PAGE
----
“The Producers” rolled into Fresno Tuesday for a fast and furious two-night run, offering a slick and mostly accomplished version of the monster 2001 Broadway hit.
Fresno was treated long ago, in 2004, to a full-scale, Actors Equity version of the Mel Brooks musical that played for a week-long run. That show was the same production that toured to the nation’s biggest theater cities, including San Francisco and Los Angeles. I wrote it was the closest Fresno had ever gotten to a true Broadway-quality experience onstage.
The current production – a bus-and-truck non-Equity tour (featuring actors not in the professional stage union) – is only in town for a two-night run, and it would be difficult, considering its resources, to match that same top-notch quality.
Still, an enthusiastic cast and a fealty to Susan Stroman’s original direction and choreography make this tour a pleasant and funny outing, though I have to say that the Saroyan Theatre audience didn’t seem to be as caught up in the show’s unbridled hilarity as I would have expected. I recall my first time at “The Producers” – perhaps through the haze of nostalgia – as being in certain key moments an uninterrupted laugh-fest.
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I consider the comic arc that kicks off in the first act, starting with Max Bialystock (David Johnson) and Leo Bloom (Richard Lafleur)’s visit to the rooftop pigeon abode of “Springtime for Hitler” playwright Franz Liebkind (an enthusiastic Thomas Slater) to secure the rights to the worst play in the world, as among the funniest half hour or so ever written for the musical-theater stage. Progressing from the swastika-wearing pigeons to a scene in which we meet flamboyant theater director Roger De Bris (John B. Boss) and his merry production team, then through to the introduction of Swedish bombshell Ulla (Jessica Ernest) and the first-act finale in Little Old Lady Land, the show just keeps building to a point just short of comic eruption, leaving us at intermission to anticipate the big “Springtime for Hitler” production number.
I didn’t sense that overwhelming giddiness among the audience in the theater Tuesday night, making me wonder: Is the decade-newer “Book of Mormon,” with its never-shy thunderbolts of sacrilege and crassness, what people expect today in a laugh-fest? Could “The Producers,” which relies on an earlier generation of slapstick humor, already feel quaint?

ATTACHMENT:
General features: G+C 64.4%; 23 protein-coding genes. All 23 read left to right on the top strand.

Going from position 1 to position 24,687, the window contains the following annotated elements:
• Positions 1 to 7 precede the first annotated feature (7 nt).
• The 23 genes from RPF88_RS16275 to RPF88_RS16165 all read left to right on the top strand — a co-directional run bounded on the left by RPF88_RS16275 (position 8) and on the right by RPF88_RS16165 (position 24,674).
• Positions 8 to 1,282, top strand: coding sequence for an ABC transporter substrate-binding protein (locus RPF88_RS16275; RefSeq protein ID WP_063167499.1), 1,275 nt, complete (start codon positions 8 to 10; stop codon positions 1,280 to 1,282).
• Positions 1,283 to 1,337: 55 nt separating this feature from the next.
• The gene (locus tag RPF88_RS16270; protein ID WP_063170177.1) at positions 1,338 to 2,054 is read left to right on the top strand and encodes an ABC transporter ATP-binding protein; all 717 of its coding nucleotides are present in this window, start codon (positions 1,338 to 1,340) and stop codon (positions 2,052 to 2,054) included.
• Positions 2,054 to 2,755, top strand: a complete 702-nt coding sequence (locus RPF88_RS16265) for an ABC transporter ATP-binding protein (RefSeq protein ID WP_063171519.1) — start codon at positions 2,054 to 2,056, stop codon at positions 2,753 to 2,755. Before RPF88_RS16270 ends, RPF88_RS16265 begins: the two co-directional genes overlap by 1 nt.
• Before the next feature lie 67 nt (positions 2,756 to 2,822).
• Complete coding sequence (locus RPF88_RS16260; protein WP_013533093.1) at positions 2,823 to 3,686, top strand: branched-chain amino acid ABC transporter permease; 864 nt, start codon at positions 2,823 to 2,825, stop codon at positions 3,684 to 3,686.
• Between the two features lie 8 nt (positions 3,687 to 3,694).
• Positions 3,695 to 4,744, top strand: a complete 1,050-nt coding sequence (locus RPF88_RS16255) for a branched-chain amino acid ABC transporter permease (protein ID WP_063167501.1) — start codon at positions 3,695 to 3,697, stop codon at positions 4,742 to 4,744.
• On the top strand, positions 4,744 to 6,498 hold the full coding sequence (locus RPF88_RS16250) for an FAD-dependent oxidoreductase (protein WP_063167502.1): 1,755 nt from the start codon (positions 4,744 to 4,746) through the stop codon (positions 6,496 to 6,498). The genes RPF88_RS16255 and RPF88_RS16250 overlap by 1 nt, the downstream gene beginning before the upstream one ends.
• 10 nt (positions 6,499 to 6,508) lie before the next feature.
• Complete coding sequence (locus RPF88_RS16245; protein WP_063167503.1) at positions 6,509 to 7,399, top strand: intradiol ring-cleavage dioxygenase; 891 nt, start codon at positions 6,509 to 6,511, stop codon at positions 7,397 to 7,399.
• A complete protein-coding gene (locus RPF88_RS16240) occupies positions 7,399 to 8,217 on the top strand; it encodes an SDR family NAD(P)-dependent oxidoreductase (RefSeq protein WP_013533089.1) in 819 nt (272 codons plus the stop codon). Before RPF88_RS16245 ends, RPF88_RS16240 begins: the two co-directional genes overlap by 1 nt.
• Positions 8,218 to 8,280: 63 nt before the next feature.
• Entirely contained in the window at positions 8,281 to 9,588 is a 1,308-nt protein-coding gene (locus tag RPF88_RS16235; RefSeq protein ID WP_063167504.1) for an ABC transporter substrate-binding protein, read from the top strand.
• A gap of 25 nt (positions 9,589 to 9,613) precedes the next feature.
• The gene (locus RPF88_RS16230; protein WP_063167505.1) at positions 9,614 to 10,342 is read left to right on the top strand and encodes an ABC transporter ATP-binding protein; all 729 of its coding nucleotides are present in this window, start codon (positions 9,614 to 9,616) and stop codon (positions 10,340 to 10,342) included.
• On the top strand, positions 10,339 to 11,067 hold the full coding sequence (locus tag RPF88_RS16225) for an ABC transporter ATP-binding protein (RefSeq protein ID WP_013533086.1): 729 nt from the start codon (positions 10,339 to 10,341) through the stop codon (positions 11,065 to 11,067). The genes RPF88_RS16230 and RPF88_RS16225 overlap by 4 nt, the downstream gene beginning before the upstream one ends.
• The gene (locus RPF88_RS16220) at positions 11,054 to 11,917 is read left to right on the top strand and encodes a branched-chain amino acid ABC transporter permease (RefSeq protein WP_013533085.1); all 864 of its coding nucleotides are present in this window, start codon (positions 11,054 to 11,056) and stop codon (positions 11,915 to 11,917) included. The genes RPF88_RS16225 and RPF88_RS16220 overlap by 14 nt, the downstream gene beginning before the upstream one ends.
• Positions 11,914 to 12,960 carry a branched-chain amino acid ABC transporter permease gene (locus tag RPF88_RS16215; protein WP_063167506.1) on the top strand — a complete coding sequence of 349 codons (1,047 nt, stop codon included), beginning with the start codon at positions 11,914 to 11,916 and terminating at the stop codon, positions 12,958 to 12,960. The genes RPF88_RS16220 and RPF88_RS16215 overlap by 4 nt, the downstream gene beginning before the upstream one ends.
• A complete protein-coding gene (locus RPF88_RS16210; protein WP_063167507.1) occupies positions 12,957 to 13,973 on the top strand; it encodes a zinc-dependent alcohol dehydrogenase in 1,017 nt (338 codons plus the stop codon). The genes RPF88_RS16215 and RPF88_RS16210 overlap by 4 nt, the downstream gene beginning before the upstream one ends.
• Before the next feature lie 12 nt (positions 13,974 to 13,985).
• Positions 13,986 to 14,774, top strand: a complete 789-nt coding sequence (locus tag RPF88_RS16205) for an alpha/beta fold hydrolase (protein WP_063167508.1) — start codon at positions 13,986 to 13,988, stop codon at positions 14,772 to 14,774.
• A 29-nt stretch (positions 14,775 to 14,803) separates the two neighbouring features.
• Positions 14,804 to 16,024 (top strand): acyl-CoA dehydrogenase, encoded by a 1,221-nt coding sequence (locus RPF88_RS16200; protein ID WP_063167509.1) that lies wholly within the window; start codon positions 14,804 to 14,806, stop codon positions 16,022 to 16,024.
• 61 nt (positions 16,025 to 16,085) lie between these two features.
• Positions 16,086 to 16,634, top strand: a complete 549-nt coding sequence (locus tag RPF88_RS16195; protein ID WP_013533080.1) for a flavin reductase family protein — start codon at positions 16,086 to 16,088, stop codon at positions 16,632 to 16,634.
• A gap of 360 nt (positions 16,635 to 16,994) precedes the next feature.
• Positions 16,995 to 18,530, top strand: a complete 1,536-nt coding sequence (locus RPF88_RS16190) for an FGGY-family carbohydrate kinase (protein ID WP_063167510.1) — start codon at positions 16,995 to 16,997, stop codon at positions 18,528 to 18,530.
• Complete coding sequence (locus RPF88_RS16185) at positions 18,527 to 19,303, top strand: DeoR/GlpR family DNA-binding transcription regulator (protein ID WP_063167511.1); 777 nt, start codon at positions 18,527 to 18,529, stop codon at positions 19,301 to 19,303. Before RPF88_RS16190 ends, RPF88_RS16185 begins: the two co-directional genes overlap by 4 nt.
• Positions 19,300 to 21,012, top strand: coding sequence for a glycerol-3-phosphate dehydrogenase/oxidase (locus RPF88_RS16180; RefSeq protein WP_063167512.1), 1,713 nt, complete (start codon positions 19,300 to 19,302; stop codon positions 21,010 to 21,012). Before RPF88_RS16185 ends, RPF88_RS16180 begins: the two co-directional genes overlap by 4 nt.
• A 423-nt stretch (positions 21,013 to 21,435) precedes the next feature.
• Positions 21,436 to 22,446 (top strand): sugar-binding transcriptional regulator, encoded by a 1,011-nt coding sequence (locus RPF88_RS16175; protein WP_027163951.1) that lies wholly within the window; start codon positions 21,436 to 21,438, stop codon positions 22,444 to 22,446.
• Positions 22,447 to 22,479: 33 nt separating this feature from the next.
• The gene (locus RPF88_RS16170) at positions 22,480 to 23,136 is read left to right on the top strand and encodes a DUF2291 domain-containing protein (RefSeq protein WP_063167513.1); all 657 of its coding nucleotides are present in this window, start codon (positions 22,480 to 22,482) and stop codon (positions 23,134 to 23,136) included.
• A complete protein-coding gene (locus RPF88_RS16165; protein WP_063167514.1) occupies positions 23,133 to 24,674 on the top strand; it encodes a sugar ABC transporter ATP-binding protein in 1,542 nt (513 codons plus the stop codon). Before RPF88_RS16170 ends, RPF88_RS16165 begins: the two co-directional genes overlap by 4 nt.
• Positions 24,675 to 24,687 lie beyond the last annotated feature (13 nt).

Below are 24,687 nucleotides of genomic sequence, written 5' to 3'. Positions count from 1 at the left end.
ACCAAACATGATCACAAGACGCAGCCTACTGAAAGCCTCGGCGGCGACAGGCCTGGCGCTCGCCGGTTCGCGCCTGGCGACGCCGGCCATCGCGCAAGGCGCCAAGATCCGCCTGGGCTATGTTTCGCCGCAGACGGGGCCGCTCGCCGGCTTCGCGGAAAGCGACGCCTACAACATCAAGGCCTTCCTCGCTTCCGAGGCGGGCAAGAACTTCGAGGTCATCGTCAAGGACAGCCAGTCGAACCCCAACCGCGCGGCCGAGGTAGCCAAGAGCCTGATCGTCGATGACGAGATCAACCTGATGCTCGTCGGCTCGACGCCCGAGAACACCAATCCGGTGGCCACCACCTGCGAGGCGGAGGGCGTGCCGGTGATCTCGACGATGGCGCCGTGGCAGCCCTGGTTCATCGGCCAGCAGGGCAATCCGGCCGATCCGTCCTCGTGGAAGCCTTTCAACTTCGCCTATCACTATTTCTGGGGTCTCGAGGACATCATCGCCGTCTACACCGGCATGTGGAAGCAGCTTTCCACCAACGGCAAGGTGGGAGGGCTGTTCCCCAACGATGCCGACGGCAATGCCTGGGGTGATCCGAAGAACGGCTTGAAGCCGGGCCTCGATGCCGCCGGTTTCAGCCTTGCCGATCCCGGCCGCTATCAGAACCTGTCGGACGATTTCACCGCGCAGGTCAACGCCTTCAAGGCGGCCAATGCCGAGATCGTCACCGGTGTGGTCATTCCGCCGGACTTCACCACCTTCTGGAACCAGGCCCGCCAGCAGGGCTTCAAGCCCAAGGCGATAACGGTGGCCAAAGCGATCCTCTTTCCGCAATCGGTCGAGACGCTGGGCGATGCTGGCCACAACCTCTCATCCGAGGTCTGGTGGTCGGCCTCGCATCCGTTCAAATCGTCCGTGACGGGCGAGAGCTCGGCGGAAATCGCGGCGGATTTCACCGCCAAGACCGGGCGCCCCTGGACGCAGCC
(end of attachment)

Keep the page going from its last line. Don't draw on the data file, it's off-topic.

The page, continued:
As a veteran “Producers” watcher, there are a couple of things I look for in any production. One is the ability of the actor playing Max to sustain the role’s blustery con-man exterior without burning out his welcome while still making you feel for the big heart within. Johnson starts a little too over the top – he’s like Drunk Uncle who shows up to dinner half-a-drink too sloshed for maximum comic impact – to make a truly memorably Max, but he does a competent job.
Another thing I look for is a Ulla who can do it all: exude sex appeal, flirt oh so innocently, scheme like a pro and connect in a nudge-and-wink way with the audience, all while being able to belt it out when she’s supposed to. Ernest certainly has a soaring voice, but she could offer a touch more fiendishness to her performance.
My favorite among the leads is Richard Lafleur, who gives us a distinctively nebbish Leo. A strong singer, he also has great comic timing. I like that Lafleur has a take on the role that feels distinctive (but still true), making me really root for him.
My least favorite is Boss as Roger. He’s fine in the first act, but in his big second-act number, when he plays his show-stopping role, he isn’t so much swishy as befuddled, which just isn’t as funny.
The tour has cut out a few songs in the second act, including “Betrayed” (a vanity number for the original Max, Nathan Lane), which isn’t missed, and “Where Did We Go Right,” sung by Max and Leo, which I did miss a little. I can understand the edits for time, though the Max-Leo relationship suffers with the omission of the song.
The last big ingredient for me: a “Springtime for Hitler” offering comic shock and awe. During the rest of the show, the sets, costumes and visuals are quite fine for a two-night tour. But the finale of “Springtime” just didn’t pop for me. I miss the big mirror effect in which people sitting in the orchestra actually get to see the rotating swastika. (This is one time when the balcony got the better view.) I know it’s a tour, but couldn’t we get a little more dazzle?
Still, these are relatively minor quibbles. Pound for pound, “The Producers” still delivers big laughs, and this production knows that when it comes to that Mel Brooks sparkle, it’s got it. And it flaunts it.
- 7:30 p.m. Wednesday, Feb. 10
- Saroyan Theatre, 700 M St.
- www.broadwayinfresno.com, 800-745-3000